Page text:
Apple also helped create type faced fonts as we know them. Wikipedia has a great article about True Type Font.

So to say that they are unintuitive is something of a miss since they tend to point people in the right direction.

Oh, by the way…I was 4 years old when my family bought a Mac Plus. All my dad had to do to tell me how to use the computer was “Click twice rapidly click the mouse button twice after pointing the arrow on something.”

Khaim (profile) says:

Re: Copying

Wouldn’t it be better if companies were forced to come up with new and potentially better ways of creating a product rather then simply copying the guys who came before?

I suspect you haven’t thought this through. Sure, second-movers could “simply copy” the guys who came before, but how does that help them? In order to capture market share, they need to not only copy the previous design, but undercut prices by being more efficient with production. That’s a “better way of creating a product” right there!

Now imagine you’re the first company. You were doing great for a while, you had a new and exciting product, you could set your own prices, then some jerks come in and start competing with you. What is your best strategy? More innovation. Come up with another new product. Create a brand new market where you can make tons of money. Sure, the other guys will eventually copy your design, but you’ll have a few years before they figure it out.

If copying is illegal, a company only needs to innovate once and can ride that idea forever. Profits will never decrease because no one is allowed to compete.

If copying is legal, the only way to be profitable is to create something. The copying firm needs to discover cheaper ways to make the same product, and the inventive firm needs to keep creating new products to stay ahead of the copycats. Any company that stops being creative, that stops producing economic value to society, also stops making money. Isn’t that how it should be?

Anonymous Coward says:

Samsung.com Domain Name

Since this company is now proven to be infringing on American intellectual property rights someone should alert ICE immediately to seize Samsung’s web site and give Google shill masnick another thing to cry about. I don’t even think they sell shit there but they certainly link to other places that do therefore it’s an evil linking site that must be silenced!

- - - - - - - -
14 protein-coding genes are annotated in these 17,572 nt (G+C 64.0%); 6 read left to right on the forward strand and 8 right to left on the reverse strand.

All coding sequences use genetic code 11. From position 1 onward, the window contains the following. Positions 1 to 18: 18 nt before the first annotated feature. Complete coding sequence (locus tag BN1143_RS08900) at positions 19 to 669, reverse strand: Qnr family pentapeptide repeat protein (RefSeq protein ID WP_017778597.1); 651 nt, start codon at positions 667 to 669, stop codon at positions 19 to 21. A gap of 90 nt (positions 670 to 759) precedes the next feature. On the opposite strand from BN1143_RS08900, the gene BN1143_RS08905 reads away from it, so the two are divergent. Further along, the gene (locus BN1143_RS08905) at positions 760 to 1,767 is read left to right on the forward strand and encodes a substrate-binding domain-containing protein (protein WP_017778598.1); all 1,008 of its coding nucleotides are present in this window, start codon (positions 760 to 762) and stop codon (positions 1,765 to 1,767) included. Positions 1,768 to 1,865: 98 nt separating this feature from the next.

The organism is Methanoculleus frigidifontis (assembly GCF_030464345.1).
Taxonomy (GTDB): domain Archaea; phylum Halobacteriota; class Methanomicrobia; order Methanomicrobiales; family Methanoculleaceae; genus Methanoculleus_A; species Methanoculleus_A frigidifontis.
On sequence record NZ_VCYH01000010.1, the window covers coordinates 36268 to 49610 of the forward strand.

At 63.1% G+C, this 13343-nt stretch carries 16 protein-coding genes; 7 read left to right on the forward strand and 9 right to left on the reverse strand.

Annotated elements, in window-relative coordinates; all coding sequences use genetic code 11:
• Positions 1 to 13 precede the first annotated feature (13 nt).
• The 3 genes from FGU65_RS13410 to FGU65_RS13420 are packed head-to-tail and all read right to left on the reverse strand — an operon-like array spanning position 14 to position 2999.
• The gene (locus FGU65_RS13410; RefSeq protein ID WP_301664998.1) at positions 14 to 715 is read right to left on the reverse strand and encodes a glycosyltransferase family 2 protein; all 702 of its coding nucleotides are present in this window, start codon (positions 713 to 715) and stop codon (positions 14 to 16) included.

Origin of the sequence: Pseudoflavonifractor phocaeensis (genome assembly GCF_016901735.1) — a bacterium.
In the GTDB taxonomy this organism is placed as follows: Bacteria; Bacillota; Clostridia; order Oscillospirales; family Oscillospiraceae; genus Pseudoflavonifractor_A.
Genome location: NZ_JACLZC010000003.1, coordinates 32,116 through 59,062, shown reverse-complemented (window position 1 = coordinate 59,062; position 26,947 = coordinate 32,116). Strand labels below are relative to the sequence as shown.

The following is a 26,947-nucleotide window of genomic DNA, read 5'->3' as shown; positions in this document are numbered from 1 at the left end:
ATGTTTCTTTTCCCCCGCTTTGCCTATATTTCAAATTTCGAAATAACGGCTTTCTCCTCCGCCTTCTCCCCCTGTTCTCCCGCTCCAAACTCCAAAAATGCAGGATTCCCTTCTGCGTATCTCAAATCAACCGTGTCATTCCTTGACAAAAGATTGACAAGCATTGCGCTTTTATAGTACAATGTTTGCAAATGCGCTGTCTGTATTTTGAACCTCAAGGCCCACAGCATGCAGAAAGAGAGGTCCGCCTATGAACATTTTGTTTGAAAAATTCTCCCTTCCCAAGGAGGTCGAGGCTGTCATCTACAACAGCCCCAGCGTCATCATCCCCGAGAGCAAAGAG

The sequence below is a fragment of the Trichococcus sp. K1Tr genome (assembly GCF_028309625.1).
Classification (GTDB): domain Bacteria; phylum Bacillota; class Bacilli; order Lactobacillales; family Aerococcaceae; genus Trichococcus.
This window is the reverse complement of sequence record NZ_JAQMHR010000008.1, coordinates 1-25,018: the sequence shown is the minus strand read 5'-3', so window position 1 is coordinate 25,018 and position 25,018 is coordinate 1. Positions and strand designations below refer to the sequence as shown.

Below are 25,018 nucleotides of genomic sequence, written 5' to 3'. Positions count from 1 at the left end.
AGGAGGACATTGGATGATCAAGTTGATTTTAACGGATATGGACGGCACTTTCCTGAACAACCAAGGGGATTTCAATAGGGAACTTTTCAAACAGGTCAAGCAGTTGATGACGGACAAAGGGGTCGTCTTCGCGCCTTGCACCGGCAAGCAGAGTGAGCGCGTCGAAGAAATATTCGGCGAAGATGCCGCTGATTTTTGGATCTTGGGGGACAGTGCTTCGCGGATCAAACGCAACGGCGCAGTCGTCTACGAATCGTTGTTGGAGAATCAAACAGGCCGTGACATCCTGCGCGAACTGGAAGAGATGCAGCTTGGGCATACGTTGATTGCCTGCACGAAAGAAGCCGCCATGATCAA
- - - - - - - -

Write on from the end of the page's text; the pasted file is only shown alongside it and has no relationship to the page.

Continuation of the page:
Anonymous Cowherd says:

“it certainly suggests that the jury rushed through this and may not have taken this particularly seriously.”

I know I wouldn’t take it very seriously if I were forced to decide something as ridiculously pointless as whether some phones are too similar to one another. In all likelyhood, those people just wanted to get out of there ASAP.

Anonymous Coward says:

” If Apple thinks Samsungs’ phones and tablets are too similar? Well, keep on innovating. It’s called competition, and now we’ll have less of it… “

I always get a laugh when you try to draw this conclusion.

If Samsung’s phones are too similar, they are going to have to (gasp!) innovate to come up with different ways to do certain things. Their ignoring patents in theory meant they didn’t innovate as much as they replicated. That they are successful in the market duplicating is really an issue.

So now they are in a place where, if they want to be in the phone market, they need to innovate for real. The end result of this ruling may in fact be much MORE innovation, not less.

Anonymous Coward says:

Samsuck can't compete. That's what this is all about

From Cnet: “Today’s verdict should not be viewed as a win for Apple, but as a loss for the American consumer,” Samsung said in a statement. “It will lead to fewer choices, less innovation, and potentially higher prices.”

Fewer choices for things that all look and act the same, because we slavishly copy Apples designs,

Less innovation, because we aren’t capable of innovating our way out of this,

And higher prices because if we have to do our own R&D, it’s gonna cost ya’

JEDIDIAH says:

Re: Samsuck can't compete. That's what this is all about

I buy non-Apple products for how they are NOT LIKE Apple products. I don’t want an Apple clone. That’s the last thing I want because I have already owned Apple products and I find them lacking.

What I don’t want is a Microsoft MS-DOS style situation where I am basically forced to use the crappy monopoly product or do without.

Ironically Microsoft was doing a lot of this “tablet” type stuff before Apple was. They just weren’t doing it in a very marketable way.